Tuesday, May 28, 2013

The gold tone

One of the advantages of using my favorite Minelab metal detectors is being able to know the moment your search coil passes over gold jewelry.  That distinctive low tone that has you wondering what type of gold jewelry you will be seeing in your scoop when you lift it out of the water. 
I sometimes scoop a hundred targets but I only really remember the one tone that I knew just had to be gold.  
When you have been beach and water hunting a long time, you can start to tell the difference between high grade gold, a nickel, pull tabs and can slaw.  
I still get excited when I hear my search coil pass over a nickel, pull tab or can slaw, but I usually know the subtle differences between these targets and gold. 
So why not "cherry pick" for gold all the time and ignore all the high tone silver and clad coins?
Because of finds like these old 10K class rings, found after beach erosion in areas known for old gold class rings and silver coins. 

10K gold class rings have a lot of different alloys in the mix and often produce high tones, especially when they are encrusted in sand or coral. 
One large class ring may weight as much as several high karat gold wedding bands, they are certainly not the kind of targets you want to risk losing by cherry picking gold. 
I only cherry pick for gold in a couple of beach and water hunting situations, when pushed for time on short hunts or when dealing with multiple hunters on the same tourist beach. 
Cherry picking for the high probability gold targets leaves many attractive targets still in the area to distract the competition. 
I call these high tones "anchor finds" because they slow down the competition and allow me more time to search for gold. 
I used this tactic over the Memorial day weekend last year on a local tourist beach using my Minelab CTX 3030, I recovered these gold finds with five other water hunters closing in on a local hot spot.  

I remember the look on another water hunters face as they started digging my anchor finds,  no doubt they thought I was just another bad water hunter missing targets.
Cherry picking for gold can be an effective beach and water hunting technique in certain situations. 
You just have to know when to use it and more importantly when NOT to use it. 

Monday, May 27, 2013

The best settings for beach and shallow water hunting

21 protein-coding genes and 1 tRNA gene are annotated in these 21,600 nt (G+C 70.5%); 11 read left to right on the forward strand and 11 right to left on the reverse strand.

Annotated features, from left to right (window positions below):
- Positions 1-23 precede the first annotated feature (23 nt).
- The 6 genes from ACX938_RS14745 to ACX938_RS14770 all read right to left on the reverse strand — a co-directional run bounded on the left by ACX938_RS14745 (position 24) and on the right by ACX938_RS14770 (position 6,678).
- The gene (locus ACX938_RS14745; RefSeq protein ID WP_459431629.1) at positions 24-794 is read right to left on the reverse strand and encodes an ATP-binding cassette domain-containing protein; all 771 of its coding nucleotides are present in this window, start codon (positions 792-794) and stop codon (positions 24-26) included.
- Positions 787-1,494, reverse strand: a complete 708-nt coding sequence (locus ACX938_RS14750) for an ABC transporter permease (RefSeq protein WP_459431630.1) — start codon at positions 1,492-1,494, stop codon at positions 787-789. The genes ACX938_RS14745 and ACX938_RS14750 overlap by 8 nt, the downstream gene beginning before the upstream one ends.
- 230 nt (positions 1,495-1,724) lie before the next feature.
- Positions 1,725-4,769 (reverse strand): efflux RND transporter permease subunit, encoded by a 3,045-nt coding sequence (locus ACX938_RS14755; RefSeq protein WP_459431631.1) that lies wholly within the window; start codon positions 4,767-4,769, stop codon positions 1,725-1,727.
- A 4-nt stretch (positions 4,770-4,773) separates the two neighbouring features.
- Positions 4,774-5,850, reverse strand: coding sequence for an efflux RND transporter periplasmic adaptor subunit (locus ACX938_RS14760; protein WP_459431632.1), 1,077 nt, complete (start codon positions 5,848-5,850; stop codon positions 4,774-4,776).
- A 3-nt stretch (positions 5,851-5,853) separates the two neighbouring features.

A major part of beach and shallow water hunting is learning how to set your metal detector up to find a wide range of desirable targets. 
Despite what you read on internet metal detecting forums, there are no generic or one size fits all metal detector settings. 
There are suggested starter settings in most metal detector manuals and that is exactly what they are, suggested!
If you use the same metal detector settings on every beach you search, you are holding yourself back and leaving gold and silver behind in areas where other people use the same metal detector. 
I rarely use any set and forget metal detector settings, even on my Minelab CTX 3030.
The preset Beach Mode is my starting point but I tweak it to suit the conditions present on the beach that day. 
I also take into consideration whether I will be searching in the water, the wet sand or the dry sand. 
Using other peoples suggested settings for weeks, months or even years without knowing why you are using them is a bad idea. 
Manually set your metal detector up after you get to the beach, using your known starting reference points. 
Gradually tweak the controls during the first part of your hunt and get a feel for when you are running your metal detector slightly hot.
Back off from the hot setting a little, make sure your metal detector is running smoothly with very few false signals before getting settled into the hunt. 
No matter what your favorite metal detector is, average finds come from average settings.
When searching heavily hunted beaches with many people using the same kind of metal detector, the person with the best tuned machine has the best chance of finding gold.
Sometimes those personal metal detector settings can be just as important at beating the competition to the gold as any secret hot spot. 
I always make a point of shielding my settings whenever I meet another beach or water hunter. 
Being a hardcore beach and shallow water hunter, I am always checking out other peoples settings!
Maybe that would explain why I am not afraid to follow behind other beach and shallow water hunters in search of gold.
This $3600.00 18K gold ring with 80 diamonds is a testament to that. 

Saturday, May 25, 2013

Beach tests follow up

I received quite a few messages about my previous blog regarding metal detector test settings out on the beach.  
As a hardcore beach and water hunter, it is encouraging to see that other beach and water hunters are looking for an edge over the competition.
If you are a gold jewelry hunter, some of the items you should take down to the beach for testing are thin gold chains, with and without pendants,  gold hoop style earrings with the closing bar open and thin gold ladies rings. 
Notice the gold jewelry hunting pattern here, SMALL thin pieces of gold jewelry, odd shapes too.
If you are searching for old treasure coins on shipwreck beaches, worn thin silver dimes or tiny flat silver pendants work just as well. 
Forget about testing for depth, there are just too many variables in true depth testing, such as the way the test object is buried in the sand.
Surface testing is the way to go, you have to be sure you can pick up the test object on top of the sand first. 
It may surprise you how the signal response from a closed gold hoop earring to an open gold hoop earring differs, the same applies to gold rings that have a section of the band missing.  
Try the test gold chain bunched up and rolled out, do not be surprised if you cannot detect the gold chain without the pendant. 
We invest a lot of money in our metal detectors and spend countless hours on the beach and in the water,  it makes perfect treasure hunting sense to see what we can and cannot detect. 
Testing during sanded in conditions will earn you more money in the long run than metal detecting during the sanded in conditions. 
Whenever you try a new search coil it is a good idea to test it on the beach first, before using it in a real good beach hunting situation like a cut beach. 
You can also test on the go and I often do out on the beach and in the shallow water.
If I am searching a cut and I find a nice gold ring or an old coin, I place the find back on the sand and sweep my search coil over it to listen to the target response again.